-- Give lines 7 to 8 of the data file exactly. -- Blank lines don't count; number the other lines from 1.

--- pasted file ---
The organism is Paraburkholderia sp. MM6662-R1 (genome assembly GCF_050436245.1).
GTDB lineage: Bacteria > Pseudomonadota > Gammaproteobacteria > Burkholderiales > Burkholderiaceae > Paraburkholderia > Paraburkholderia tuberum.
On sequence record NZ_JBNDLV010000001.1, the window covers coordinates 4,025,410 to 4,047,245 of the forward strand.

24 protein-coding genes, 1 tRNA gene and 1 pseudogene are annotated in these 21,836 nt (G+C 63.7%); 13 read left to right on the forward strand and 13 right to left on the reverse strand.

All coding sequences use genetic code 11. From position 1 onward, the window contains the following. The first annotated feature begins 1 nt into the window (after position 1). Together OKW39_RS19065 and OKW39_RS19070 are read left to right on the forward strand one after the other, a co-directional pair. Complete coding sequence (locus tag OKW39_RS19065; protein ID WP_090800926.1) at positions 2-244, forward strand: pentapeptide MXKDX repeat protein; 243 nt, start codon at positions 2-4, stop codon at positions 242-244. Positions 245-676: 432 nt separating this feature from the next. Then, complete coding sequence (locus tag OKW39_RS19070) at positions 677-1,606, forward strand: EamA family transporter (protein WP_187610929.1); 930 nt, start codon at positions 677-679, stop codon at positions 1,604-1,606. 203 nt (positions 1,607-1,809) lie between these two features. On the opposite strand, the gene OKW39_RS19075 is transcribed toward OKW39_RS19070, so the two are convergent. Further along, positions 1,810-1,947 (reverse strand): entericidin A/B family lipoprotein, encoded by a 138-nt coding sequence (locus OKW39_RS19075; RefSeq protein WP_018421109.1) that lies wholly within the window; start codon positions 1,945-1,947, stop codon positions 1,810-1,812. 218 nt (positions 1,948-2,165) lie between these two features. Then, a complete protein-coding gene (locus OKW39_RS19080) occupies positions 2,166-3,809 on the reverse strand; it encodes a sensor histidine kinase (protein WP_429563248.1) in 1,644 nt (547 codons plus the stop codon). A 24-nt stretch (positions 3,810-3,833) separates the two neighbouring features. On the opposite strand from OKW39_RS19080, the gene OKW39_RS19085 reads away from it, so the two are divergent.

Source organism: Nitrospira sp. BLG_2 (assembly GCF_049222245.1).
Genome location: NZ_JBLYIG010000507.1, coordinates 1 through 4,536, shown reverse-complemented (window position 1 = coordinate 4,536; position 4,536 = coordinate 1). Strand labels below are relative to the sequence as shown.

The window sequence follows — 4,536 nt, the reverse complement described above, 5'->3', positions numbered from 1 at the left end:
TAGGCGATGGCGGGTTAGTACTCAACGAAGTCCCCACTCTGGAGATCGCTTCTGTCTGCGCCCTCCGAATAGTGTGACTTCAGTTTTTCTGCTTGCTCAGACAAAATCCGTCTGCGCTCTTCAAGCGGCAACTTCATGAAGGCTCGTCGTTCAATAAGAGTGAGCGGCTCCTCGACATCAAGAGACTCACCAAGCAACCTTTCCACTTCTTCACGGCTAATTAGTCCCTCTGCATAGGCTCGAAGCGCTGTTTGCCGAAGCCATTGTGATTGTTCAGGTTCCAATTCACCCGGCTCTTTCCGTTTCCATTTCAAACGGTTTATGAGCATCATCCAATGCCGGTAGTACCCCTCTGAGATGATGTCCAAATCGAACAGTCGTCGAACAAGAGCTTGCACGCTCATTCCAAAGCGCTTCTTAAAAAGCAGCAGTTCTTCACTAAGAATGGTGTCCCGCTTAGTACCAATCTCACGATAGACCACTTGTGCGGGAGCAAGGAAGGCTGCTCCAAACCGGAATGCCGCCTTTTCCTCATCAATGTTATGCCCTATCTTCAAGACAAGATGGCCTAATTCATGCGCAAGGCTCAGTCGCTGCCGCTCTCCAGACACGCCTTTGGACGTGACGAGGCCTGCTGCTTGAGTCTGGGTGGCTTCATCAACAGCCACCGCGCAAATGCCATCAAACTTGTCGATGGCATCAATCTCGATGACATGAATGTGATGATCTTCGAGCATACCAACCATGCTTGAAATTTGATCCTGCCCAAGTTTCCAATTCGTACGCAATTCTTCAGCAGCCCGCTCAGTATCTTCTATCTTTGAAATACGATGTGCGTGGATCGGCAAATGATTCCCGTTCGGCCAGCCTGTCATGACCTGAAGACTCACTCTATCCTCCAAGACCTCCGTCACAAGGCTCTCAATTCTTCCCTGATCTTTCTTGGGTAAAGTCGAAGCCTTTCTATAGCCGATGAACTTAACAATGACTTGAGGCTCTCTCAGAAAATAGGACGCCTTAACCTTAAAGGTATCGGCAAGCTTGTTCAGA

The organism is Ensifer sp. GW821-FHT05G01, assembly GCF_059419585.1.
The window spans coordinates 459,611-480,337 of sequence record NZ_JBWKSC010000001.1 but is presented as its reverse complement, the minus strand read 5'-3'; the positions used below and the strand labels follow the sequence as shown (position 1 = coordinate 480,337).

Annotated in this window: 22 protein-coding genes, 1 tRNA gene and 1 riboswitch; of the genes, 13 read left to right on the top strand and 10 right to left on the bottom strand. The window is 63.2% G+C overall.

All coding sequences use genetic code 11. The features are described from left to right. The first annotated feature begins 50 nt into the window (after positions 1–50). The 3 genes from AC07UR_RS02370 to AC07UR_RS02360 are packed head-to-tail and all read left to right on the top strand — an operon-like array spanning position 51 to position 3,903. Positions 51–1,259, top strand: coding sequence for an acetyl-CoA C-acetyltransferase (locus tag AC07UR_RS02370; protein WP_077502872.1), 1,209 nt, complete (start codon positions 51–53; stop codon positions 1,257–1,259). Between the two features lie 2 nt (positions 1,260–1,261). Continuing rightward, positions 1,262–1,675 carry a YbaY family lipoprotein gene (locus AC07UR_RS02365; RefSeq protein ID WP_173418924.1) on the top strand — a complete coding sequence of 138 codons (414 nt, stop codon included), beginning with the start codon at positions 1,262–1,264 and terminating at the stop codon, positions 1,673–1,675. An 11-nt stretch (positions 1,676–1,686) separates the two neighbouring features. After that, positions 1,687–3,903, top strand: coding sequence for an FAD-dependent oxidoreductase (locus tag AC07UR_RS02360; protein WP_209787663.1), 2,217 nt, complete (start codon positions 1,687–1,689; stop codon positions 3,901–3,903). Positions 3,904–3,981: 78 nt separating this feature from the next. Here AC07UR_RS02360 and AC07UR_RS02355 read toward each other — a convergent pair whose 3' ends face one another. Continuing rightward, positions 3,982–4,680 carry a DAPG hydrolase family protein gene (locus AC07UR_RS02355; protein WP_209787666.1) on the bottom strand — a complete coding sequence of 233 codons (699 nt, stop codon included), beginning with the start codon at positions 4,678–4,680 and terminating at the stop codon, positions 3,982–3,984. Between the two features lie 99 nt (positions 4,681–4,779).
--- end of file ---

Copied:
Genome location: NZ_JBLYIG010000507.1, coordinates 1 through 4,536, shown reverse-complemented (window position 1 = coordinate 4,536; position 4,536 = coordinate 1). Strand labels below are relative to the sequence as shown.

The window sequence follows — 4,536 nt, the reverse complement described above, 5'->3', positions numbered from 1 at the left end: